The Desert Botanical Garden’s Wildflower Info Site returns to provide up-to-date reports on desert wildflower blooms in central and southern Arizona. The site, a collaborative effort by 21 parks and gardens, is live during the months of March and April at www.dbg.org/wildflowers.
Wildflowers blooms are unpredictable. There is no way to accurately predict from year to year whether or not spectacular blooms will occur. The Wildflower Info site takes the guess work out of finding wildflowers in Arizona. Based on the lack of rainfall this year, scientists and horticulturalists at the Garden are predicting a minimal wildflower bloom in nature for spring 2014.
In the Phoenix Metro Area, Wildflower Info Site participating parks and gardens include: Desert Botanical Garden, South Mountain Park, Usery Mountain Park, White Tank Mountain Regional Park, Estrella Mountain Regional Park, Cave Creek Recreation Area, Spur Cross Ranch Conservation Area, and Thunderbird Conservation Park.
In areas near Phoenix, participating parks and gardens include: Agua Fria National Monument, Tonto National Monument, Boyce Thompson Arboretum, and San Tan Mountain Regional Park.
In western Arizona, participating parks and gardens include: Kofa National Wildlife Refuge and BLM – Colorado River District (Lake Havasu).
In southern Arizona, participating parks and gardens include: Picacho Peak State Park, Tucson Botanical Gardens, Saguaro National Park East District, Saguaro National Park West District, Tohono Chul Park, Organ Pipe Cactus National Monument and Arizona Sonora Desert Museum.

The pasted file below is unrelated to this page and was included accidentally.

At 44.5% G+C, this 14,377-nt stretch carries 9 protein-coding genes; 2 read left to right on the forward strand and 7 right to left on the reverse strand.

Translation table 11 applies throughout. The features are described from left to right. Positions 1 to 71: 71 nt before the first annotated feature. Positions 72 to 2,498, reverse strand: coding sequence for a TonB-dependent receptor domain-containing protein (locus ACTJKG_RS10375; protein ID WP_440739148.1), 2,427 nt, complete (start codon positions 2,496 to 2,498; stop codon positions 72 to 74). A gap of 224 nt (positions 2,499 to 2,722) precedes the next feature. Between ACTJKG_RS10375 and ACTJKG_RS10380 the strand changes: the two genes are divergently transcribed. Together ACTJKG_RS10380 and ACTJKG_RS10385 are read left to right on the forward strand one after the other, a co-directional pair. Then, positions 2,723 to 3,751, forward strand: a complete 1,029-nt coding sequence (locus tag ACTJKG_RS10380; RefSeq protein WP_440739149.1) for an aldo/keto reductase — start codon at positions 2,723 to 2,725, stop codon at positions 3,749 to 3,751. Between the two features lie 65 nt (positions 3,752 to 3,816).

We’ve Got Blooms at the Garden!
The Desert Botanical Garden’s two acre Harriet K. Maxwell Desert Wildflower Trail opened in 2001 and is dedicated to the beauty and appreciation of desert wildflowers and their pollinators. The Garden’s horticulture team spent early fall prepping and seeding the trail and late fall and winter irrigating the plantings, and they expect an abundant wildflower bloom during March and April including Penstemon, Desert Lupine, and Mexican and California Poppies.
Wildflower Bloom Background
The two most important conditions needed for annual wildflowers is rainfall and an optimal soil temperature. Mass or landscape-wide blooms coincide with fall-winter rains that are wetter and begin earlier than usual. Rainfall most often has to be at least one inch to initiate germination of most annual wildflowers. In addition, it has to rain one inch per month through March. Germination of spring-blooming annuals occurs when soil temperatures are cooler in the late-fall and winter months. Spectacular flowering is a rare event and may occur every ten years. Because rainfall varies from location to location and wildflowers can germinate and grow on less than one inch per month, localized blooms are common every three to four years.
The flowering event for spring-blooming annual wildflowers can be seen from late February through May. For the Phoenix area peak flowering usually occurs around mid-to late March. Some common spring-blooming wildflowers can include Mexican Gold Poppy (Eschscholzia californica ssp. mexicana), Lupine (Lupinus sp.), Owl-clover (Castilleja exserta), Bluebell (Phacelia campanularia), and Chia (Salvia columbariae).
Because the Sonoran Desert has a bimodal rainfall system (fall-winter & summer rains) there is also a host of summer-blooming annuals. Summer annuals germinate upon warmer soil temperatures and with summer rainfall. These summer annuals grow rapidly and bloom within the same season from late summer through early fall. Some common summer-blooming wildflowers include Arizona Poppy (Kallestroemia grandiflora), Devil’s Claw (Proboscidea parviflora), and Chinchweed (Pectis papposa).